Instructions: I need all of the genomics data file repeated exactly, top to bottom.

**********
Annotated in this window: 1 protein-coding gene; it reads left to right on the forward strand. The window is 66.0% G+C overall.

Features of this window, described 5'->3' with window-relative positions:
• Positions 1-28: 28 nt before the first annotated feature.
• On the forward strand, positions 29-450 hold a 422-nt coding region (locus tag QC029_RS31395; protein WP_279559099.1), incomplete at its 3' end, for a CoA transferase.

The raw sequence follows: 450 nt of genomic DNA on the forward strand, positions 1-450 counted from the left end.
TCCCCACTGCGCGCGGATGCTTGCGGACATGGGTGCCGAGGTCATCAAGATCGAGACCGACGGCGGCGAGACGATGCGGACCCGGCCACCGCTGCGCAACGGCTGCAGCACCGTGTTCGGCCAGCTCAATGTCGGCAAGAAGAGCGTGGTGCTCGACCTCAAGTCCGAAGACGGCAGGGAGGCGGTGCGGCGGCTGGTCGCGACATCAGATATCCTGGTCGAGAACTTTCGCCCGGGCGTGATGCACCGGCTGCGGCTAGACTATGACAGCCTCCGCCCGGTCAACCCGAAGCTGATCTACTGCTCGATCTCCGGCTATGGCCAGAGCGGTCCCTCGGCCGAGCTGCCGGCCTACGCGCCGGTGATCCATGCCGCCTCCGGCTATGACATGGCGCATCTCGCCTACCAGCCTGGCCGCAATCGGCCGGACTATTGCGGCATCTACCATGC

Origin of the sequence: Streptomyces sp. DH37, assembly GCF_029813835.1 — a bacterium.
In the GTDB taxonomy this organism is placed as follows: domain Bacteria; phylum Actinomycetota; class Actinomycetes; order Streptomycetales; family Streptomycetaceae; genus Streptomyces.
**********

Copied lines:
Annotated in this window: 1 protein-coding gene; it reads left to right on the forward strand. The window is 66.0% G+C overall.

Features of this window, described 5'->3' with window-relative positions:
• Positions 1-28: 28 nt before the first annotated feature.
• On the forward strand, positions 29-450 hold a 422-nt coding region (locus tag QC029_RS31395; protein WP_279559099.1), incomplete at its 3' end, for a CoA transferase.

The raw sequence follows: 450 nt of genomic DNA on the forward strand, positions 1-450 counted from the left end.
TCCCCACTGCGCGCGGATGCTTGCGGACATGGGTGCCGAGGTCATCAAGATCGAGACCGACGGCGGCGAGACGATGCGGACCCGGCCACCGCTGCGCAACGGCTGCAGCACCGTGTTCGGCCAGCTCAATGTCGGCAAGAAGAGCGTGGTGCTCGACCTCAAGTCCGAAGACGGCAGGGAGGCGGTGCGGCGGCTGGTCGCGACATCAGATATCCTGGTCGAGAACTTTCGCCCGGGCGTGATGCACCGGCTGCGGCTAGACTATGACAGCCTCCGCCCGGTCAACCCGAAGCTGATCTACTGCTCGATCTCCGGCTATGGCCAGAGCGGTCCCTCGGCCGAGCTGCCGGCCTACGCGCCGGTGATCCATGCCGCCTCCGGCTATGACATGGCGCATCTCGCCTACCAGCCTGGCCGCAATCGGCCGGACTATTGCGGCATCTACCATGC

Origin of the sequence: Streptomyces sp. DH37, assembly GCF_029813835.1 — a bacterium.
In the GTDB taxonomy this organism is placed as follows: domain Bacteria; phylum Actinomycetota; class Actinomycetes; order Streptomycetales; family Streptomycetaceae; genus Streptomyces.